About 3,000 mud-splattered hard-bodies from across Western Canada climbed ropes, hauled cement weights and clambered over haystacks to finish the gruelling 14-km Spartan Race in Red Deer on Saturday.
And nearly half of them were determined women, such as Kim Pastachak of Estevan, Sask,
After chanting “I am Spartan!” and tearing off into the woods at Heritage Ranch for the Super Spartan Challenge, Pastachuk swam in a river inlet, swung from monkey bars, and crawled through mud. She didn’t get tearful until asked why she put herself through the exhausting race with 21 obstacles.
“I’m doing this for my daughters,” said the 43-year-old oilfield administrator, who wanted to show her 14- and 17-year-old girls “they can do anything!”
Carrie Hill and Michelle Kemp, two nurses from Regina, also felt they had something to prove.
“I want to be physically fit and strong, but I’m not allowed to do contact sports anymore,” said Hill, an 25-year-old LPN, who lost a kidney in 2011 and had to give up ringette and hockey.
The Super Spartan course was so difficult it literally left Hill speechless. “There were parts of the race where I thought, I’m going to die, I am not going to make this,” but she did finish, and was left feeling “unbelievable.”
Her teammate, Kemp, an RN, was told after splintering her wrist four years ago that she might not even be able to work again, never mind do sports. But the 48-year-old started working out with a female boot camp at Readiness Fitness in Regina and can now do pushups, as well as completing Saturday’s obstacle race.
“I am incredibly proud of her, you have no idea,” said Kemp’s beaming husband, Curtis Kemp. who came to cheer with their daughter.
Mary Brooks, of Red Deer, competed in her first Spartan Race with teammates and plans to make a habit of it. “I wanted to prove I can do anything men can do!” said Brooks, 29, who described it as being “right up my alley . . . The whole time I was saying ‘I just love this!’”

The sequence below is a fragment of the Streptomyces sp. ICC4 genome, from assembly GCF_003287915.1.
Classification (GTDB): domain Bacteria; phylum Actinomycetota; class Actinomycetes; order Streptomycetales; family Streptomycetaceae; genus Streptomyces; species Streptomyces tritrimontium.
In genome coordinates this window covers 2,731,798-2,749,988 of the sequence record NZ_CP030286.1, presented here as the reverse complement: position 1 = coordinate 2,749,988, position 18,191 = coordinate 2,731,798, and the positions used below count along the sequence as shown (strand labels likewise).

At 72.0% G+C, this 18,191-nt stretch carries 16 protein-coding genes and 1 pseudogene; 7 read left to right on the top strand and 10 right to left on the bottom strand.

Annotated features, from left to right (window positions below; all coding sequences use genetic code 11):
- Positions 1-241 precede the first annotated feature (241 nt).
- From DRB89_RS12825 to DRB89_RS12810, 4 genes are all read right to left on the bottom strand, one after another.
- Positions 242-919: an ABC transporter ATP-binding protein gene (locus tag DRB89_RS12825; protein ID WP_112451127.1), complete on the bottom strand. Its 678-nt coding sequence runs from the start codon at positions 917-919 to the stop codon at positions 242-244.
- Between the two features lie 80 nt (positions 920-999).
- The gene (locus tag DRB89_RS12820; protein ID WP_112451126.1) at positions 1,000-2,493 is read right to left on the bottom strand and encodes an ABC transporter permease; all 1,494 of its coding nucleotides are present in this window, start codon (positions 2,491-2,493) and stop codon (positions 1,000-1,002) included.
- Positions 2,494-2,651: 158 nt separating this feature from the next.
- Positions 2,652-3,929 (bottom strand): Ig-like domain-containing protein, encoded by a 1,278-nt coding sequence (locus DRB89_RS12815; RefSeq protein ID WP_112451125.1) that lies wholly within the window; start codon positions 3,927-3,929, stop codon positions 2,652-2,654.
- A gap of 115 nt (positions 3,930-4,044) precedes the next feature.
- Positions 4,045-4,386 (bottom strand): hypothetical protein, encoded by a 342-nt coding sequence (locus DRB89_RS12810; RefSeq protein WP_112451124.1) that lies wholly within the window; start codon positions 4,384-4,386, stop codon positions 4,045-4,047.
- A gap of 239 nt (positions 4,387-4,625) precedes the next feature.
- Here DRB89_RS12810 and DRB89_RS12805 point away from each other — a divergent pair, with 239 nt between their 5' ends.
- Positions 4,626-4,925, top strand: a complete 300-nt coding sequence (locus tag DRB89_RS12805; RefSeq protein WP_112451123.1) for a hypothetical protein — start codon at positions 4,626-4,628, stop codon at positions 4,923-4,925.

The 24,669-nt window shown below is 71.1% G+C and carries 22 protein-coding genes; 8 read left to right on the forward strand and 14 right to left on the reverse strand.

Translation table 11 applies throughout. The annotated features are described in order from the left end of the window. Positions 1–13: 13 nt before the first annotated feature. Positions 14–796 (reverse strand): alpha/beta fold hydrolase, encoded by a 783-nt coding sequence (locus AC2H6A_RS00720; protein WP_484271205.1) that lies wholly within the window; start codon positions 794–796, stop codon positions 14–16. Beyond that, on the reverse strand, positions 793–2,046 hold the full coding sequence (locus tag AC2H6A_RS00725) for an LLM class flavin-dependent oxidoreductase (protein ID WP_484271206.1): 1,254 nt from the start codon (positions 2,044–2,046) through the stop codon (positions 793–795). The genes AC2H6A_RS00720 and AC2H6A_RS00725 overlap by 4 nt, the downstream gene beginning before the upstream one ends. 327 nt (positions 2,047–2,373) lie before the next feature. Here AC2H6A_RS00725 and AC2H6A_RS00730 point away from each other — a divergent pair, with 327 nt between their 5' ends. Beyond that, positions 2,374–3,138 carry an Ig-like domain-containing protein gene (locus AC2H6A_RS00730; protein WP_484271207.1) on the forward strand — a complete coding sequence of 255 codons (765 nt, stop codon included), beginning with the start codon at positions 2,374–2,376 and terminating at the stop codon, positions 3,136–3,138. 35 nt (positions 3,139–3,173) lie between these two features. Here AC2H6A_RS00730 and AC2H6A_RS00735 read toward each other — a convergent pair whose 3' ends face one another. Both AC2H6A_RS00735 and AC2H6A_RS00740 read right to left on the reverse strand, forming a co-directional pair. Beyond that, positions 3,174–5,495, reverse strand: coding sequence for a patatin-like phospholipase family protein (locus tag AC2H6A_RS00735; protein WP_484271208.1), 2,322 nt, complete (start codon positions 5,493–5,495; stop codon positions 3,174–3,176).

Western regional Spartan Race director Dean Stanton has seen female interest in the Spartan Race explode over the past four years. But then, overall participation was expected to be 3,500 people for both Red Deer Spartan Races, including Sunday’s five-km, 15-obstacle Spartan Sprint. This is a significant jump from 2,200 people last year, said Stanton.
He believes more women and men are getting bored with running and want a more interesting physical challenge that works upper body muscles too.
There’s also the mud aspect. “Everybody gets muddy and they get to act like kids. We live in such a sterile world where people aren’t allowed to go out and play and go crazy. This becomes an outlet for people,” added Stanton, who helps run the races in five locations around Western Canada.
The Red Deer event, which went off with the help of about 100 volunteers, got high marks from Michael Morris of Calgary, who liked climbing the 15-foot haystack pyramid on Saturday. “I think it’s one of the top two,” said the 32-year-old, who has run at all Spartan sites.
Red Deer mechanic Riley Hoganson, 42, is not a regular gym user or runner, but managed to finish the Super Spartan in just under two hours. “I did it out of peer pressure from my friends, but it was a lot of fun,” said Hoganson, who “liked the camaraderie and the laughter.”
Colleen Bradley, 48, and Nadine Ryan, 39, of Kamloops, B.C., were in Red Deer to achieve their trifecta medal, which requires running three different distances. “We do it for the challenge and the thrill of it,” said Bradley.